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Prospects for Arms Control and U.S.-Russia Relations under a New U.S. Administration

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On November 15, the Center for the National Interest hosted an event focusing on the prospects for arms control talks between Russia and the United States under a Donald Trump presidency. Center Executive Director Paul Saunders moderated a discussion between Lt. Gen. Evgeny Buzhinsky, Russia’s former top military arms control negotiator, and Stephen Rademaker, a former U.S. assistant secretary of state for arms control. A summary of the event can be found below. Footage of the event was broadcast live by The National Interest on Facebook and can be viewed online here.


Prospects for Arms Control and U.S.-Russia Relations under a New U.S. Administration

Two former senior U.S. and Russian officials agreed that the election of President-Elect Donald Trump has the potential to fundamentally reshape the U.S.-Russia relationship and redefine the role and scope of arms control negotiations within that relationship. Lt. Gen. Evgeny Buzhinsky and Stephen Rademaker appeared at the Center for the National Interest on November 15 to discuss the prospects for nuclear arms control and missile defense in U.S.-Russia relations following the U.S. elections.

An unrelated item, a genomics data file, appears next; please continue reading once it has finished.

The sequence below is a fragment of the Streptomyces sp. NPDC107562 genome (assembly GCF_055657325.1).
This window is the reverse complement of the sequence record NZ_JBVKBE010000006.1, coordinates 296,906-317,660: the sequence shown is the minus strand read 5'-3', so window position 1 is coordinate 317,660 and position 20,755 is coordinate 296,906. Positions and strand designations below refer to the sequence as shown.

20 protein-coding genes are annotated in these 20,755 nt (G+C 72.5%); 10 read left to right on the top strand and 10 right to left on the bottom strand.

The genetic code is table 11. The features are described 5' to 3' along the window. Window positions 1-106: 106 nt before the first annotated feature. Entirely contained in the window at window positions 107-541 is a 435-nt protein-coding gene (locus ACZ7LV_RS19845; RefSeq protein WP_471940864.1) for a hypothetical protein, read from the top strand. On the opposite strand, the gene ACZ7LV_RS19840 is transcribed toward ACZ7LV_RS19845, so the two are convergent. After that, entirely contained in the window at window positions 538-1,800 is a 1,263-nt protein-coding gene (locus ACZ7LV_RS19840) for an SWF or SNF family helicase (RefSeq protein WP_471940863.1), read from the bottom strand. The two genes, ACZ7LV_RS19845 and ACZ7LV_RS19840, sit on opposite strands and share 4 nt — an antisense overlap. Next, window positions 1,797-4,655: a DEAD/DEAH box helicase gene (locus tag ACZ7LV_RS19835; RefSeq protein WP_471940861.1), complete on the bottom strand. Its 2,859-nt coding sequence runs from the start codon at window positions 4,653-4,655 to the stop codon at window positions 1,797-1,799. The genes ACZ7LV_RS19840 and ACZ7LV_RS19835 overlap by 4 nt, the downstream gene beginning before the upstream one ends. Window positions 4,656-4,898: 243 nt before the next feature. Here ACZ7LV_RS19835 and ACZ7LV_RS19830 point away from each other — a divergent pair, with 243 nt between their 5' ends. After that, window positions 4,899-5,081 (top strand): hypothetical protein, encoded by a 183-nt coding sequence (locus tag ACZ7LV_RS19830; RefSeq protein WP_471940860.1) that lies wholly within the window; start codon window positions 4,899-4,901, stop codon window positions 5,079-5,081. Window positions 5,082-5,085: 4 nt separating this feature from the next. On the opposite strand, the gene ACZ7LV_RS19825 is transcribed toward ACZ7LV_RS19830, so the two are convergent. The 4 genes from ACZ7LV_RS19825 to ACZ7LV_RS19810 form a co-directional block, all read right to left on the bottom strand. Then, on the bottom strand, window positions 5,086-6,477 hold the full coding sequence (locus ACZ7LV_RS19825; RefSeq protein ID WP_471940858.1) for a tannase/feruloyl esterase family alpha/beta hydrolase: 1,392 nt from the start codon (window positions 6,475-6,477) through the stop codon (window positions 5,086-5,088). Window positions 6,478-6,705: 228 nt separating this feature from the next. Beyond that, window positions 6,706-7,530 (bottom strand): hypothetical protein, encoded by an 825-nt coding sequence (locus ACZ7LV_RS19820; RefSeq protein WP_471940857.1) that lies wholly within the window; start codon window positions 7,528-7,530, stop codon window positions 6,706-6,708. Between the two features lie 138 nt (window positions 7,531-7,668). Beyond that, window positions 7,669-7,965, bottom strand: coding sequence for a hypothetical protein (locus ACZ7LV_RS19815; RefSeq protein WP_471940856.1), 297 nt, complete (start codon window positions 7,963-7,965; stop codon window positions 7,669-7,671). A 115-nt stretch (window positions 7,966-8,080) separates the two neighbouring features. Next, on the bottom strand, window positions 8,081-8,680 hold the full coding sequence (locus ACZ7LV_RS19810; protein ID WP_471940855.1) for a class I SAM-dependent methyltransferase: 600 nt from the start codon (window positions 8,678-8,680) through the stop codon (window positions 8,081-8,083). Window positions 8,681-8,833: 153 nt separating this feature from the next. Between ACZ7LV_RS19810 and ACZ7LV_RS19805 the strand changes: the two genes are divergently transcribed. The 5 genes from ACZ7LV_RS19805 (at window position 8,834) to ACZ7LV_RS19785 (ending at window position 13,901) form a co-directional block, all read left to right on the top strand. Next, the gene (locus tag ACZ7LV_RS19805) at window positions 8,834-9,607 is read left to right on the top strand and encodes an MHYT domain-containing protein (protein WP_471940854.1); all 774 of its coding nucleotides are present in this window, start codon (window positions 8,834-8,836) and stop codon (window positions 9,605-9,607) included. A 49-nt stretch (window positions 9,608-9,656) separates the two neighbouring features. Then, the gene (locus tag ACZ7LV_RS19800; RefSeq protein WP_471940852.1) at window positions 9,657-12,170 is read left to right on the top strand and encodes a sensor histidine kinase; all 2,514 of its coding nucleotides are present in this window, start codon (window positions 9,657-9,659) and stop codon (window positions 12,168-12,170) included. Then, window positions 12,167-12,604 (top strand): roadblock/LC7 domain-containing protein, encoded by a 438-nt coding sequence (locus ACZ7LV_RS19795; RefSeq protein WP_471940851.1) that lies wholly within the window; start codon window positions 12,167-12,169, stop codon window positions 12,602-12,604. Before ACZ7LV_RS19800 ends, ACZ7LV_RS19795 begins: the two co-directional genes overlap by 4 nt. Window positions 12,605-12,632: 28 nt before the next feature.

Rademaker, a former U.S. assistant secretary of state for arms control and Buzhinsky’s former counterpart, argued that the role of arms control within U.S.-Russia bilateral relations under a Trump administration will differ markedly from the Obama administration. Whereas President Obama made arms control the centerpiece of his Russia Reset policy and strove to appropriate that bilateral relationship towards achieving his administration’s larger goal of a nuclear-free world, Rademaker argued, a Trump administration would more likely focus on improving the bilateral relationship itself, within which arms control could be an important feature but not a key driver. Indeed, Rademaker asserted that if it were to occur, arms control progress would “grow organically” from a stronger bilateral relationship, though Trump may avoid arms control efforts altogether.

Buzhinsky, Russia’s top military arms control negotiator during the second Bush administration and the early Obama administration and previously involved in the missile defense talks and negotiations that led to the New START arms treaty, stated that the current stalemate in arms control negotiations stems from disagreements on the role of nuclear weapons and assessments of strategic balance. Buzhinsky asserted that prospects for arms control under a Trump administration are weak, due to: (1) the lack of parity in conventional weapons and the U.S.’ unwillingness to reduce its significant advantages in this realm vis-à-vis Russia; (2) the importance of non-strategic nuclear weapons in Russia’s nuclear posture and national security strategy; and particularly (3) the issue of missile defense.